Lisa Schrempp’s Kitchari Recipe

Summer is changing into Fall, and Ayurveda suggests that we should change, too. This 5,000-year-old science of health and healing makes lifestyle and dietary recommendations according to the season. Each season has particular qualities, and the way these qualities are combined and balanced define that season’s dosha. There are three doshas: vata (air, movement), pitta (fire, heat, transformation), and kapha (structure, density, cohesion). It is recommended that we eat foods that have the opposite qualities of the dominant seasonal dosha.

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Tina’s Dhal

by Bibi Lorenzetti

One of my favorite winter foods is dhal. Dhal is a type of legume, usually split yellow or orange lentil. There are many different ways of making dhal soup, which tends to be nourishing and balancing for all doshas, depending on preparation.

I learned the following recipe from my cooking teacher in India, who is known to Westerners as Tina. She works on a camping stove set on a big rock in her living room. We gather around as she talks us through each step of cooking traditional Indian food. When the meal is ready, we—Tina, her students, family, and dogs—go outside to sit and eat together on big floor pillows in the shade of colorful fabrics.

For a while, I was making Tina’s dhal for special order at the Shala. I would pack a cart full of jars and wheel it from my Greenpoint apartment to the Bedford L, all the way to the Shala fridge. It was fun, but a lot of work! For those of you who enjoyed it and ordered it weekly, follow these steps.

You will need:

  • A Dutch oven, otherwise known as a cast-iron pot
  • A wooden spoon
  • Measuring cups
  • Grater
  • Pan or small pot
  • Stainer
  • Bowl
  • Spoon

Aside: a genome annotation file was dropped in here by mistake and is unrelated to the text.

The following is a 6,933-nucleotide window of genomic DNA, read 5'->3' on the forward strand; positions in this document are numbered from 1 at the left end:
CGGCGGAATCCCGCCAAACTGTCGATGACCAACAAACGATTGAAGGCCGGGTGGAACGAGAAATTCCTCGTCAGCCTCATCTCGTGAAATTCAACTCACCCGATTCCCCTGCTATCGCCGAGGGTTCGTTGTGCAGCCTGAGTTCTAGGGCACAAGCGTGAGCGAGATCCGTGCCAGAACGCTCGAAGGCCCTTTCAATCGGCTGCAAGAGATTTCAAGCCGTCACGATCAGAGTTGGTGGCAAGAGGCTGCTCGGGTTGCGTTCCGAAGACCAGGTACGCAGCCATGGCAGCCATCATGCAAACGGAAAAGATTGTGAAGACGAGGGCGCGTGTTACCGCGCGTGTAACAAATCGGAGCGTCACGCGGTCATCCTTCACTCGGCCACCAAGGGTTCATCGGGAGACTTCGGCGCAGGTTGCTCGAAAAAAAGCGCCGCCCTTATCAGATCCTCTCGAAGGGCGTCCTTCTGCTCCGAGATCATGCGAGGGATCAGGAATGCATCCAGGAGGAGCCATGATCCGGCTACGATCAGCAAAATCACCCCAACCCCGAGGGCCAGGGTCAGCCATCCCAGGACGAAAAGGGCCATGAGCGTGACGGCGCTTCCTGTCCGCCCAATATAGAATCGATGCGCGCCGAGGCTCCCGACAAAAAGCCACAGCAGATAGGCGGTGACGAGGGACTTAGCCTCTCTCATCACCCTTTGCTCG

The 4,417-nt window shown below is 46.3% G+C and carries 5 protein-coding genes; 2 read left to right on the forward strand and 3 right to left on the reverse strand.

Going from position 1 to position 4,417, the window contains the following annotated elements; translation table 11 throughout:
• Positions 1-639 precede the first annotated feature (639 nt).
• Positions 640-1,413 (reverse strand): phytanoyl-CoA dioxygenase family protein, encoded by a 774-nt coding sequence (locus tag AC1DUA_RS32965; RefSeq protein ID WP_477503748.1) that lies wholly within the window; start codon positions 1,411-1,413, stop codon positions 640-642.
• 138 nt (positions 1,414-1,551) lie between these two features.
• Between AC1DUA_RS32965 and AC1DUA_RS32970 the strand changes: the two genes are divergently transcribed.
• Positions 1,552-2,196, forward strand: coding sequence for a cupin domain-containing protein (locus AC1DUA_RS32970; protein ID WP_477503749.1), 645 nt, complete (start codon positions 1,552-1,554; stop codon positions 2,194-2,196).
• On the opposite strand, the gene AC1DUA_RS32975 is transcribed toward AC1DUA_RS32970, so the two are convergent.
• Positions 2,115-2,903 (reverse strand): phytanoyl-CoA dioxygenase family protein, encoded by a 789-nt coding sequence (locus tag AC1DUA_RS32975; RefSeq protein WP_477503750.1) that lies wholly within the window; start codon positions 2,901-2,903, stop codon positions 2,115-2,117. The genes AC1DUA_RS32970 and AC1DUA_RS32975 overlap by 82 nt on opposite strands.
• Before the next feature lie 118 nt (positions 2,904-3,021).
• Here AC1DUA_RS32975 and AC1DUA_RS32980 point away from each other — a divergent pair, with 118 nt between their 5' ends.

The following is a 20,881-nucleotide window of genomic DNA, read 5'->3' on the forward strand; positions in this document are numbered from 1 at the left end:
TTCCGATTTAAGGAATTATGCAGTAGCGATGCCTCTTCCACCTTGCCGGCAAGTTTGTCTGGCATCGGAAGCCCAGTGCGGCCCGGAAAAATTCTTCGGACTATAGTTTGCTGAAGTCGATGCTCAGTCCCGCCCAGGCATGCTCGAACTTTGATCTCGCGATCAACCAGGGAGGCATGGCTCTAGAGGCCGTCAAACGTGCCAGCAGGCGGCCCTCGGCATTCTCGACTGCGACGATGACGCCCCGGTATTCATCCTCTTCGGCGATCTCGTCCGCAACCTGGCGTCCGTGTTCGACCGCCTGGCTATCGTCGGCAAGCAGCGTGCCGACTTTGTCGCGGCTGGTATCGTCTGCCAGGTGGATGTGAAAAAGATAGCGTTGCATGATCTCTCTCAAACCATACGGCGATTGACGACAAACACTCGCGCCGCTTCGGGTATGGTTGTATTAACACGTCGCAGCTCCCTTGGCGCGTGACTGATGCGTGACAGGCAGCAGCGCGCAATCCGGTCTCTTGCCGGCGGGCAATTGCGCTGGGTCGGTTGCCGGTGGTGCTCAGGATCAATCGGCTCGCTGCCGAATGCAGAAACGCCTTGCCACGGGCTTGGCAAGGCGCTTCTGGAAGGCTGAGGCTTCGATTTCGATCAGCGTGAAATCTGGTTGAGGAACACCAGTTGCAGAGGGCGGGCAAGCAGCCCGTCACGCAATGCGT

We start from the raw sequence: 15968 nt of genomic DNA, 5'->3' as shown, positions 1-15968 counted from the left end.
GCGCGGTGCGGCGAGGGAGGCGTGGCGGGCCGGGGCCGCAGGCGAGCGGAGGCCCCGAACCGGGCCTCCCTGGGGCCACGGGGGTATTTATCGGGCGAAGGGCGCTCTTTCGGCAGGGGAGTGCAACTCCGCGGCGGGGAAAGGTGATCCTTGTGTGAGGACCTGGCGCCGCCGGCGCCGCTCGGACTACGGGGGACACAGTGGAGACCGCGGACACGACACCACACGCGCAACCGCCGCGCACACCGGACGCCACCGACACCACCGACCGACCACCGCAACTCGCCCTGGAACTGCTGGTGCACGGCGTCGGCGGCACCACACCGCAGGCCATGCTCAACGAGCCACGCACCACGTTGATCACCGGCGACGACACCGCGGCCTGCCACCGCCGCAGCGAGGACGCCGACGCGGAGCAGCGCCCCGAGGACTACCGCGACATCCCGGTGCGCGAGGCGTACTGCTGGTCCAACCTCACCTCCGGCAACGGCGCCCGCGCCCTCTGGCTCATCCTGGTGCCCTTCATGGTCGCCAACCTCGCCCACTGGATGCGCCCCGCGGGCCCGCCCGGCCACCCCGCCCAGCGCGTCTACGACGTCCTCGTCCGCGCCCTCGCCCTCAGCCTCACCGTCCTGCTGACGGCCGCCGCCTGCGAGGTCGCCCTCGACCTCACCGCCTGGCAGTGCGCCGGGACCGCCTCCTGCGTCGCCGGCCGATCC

Ingredients:

  • 1 1/3 cups of yellow or orange dhal
  • 3 1/2 tbsp ghee
  • 1 tsp turmeric (I like to buy it fresh and grate, so I do 2 tsp turmeric; if you use powder then 1 tsp is enough)
  • 1 tsp coriander, ground
  • 1 tbsp fresh ginger, grated
  • 5 cups water
  • 1/2 tsp cumin seeds
  • 1 tsp mustard seeds
  • 2 cloves
  • 1 tsp cardamom seeds
  • Pinch of asafoetida
  • 1 garlic cloves, mashed
  • 4 dried red chili peppers (broken up)
  • Salt
  • A few stems of cilantro (to be chopped and added at the end)

 

Instructions:

Soak the dhal in a bowl with cold water for an hour. Drain and wash under cold water until water runs clear.

Transfer the dhal to the pot together with water, and turmeric. Cover and bring to a boil. Once the water is boiling, remove the residue that rises to the top. Reduce heat. Add salt. Simmer for about 20 minutes, or until you see the dhal is getting mushy and soft, a paste-like consistency. Stir frequently throughout this process.

In a separate pan, melt ghee over medium heat. Add dried chilis, garlic, mustard and coriander seeds, grated turmeric and ginger. Stir seeds pop, then add the rest of powdered spices and fry for a few more minutes, stirring. Make sure the flame is low enough that seeds don’t burn and ghee does not dry up. You can always add a little more ghee if needed!

When dhal is ready (mushy, and water has been nearly completely absorbed), add the ghee and spice mixture to dhal and cook for a few minutes on low flame. Cover and let sit. Add cilantro as garnish upon serving.

P.S.

Balancing Doshas

Depending on your predominant dosha, you may want to add more or less of the following:

Grounding spices for vata: cardamom, fennel, nutmeg, asafoetida, cinnamon, cloves, coriander, cumin, black pepper, cayenne, mustard seeds, turmeric, ginger, garlic, chilis.

Cooling spices for pitta: cardamom, coriander, cilantro, fennel, cumin, turmeric, mint, parsley.

Warming spices for kapha: black pepper, cardamom, cayenne, cloves, garlic, ginger, mustard seeds, turmeric, asafoetida, cilantro, coriander, cumin, parsley, cinnamon.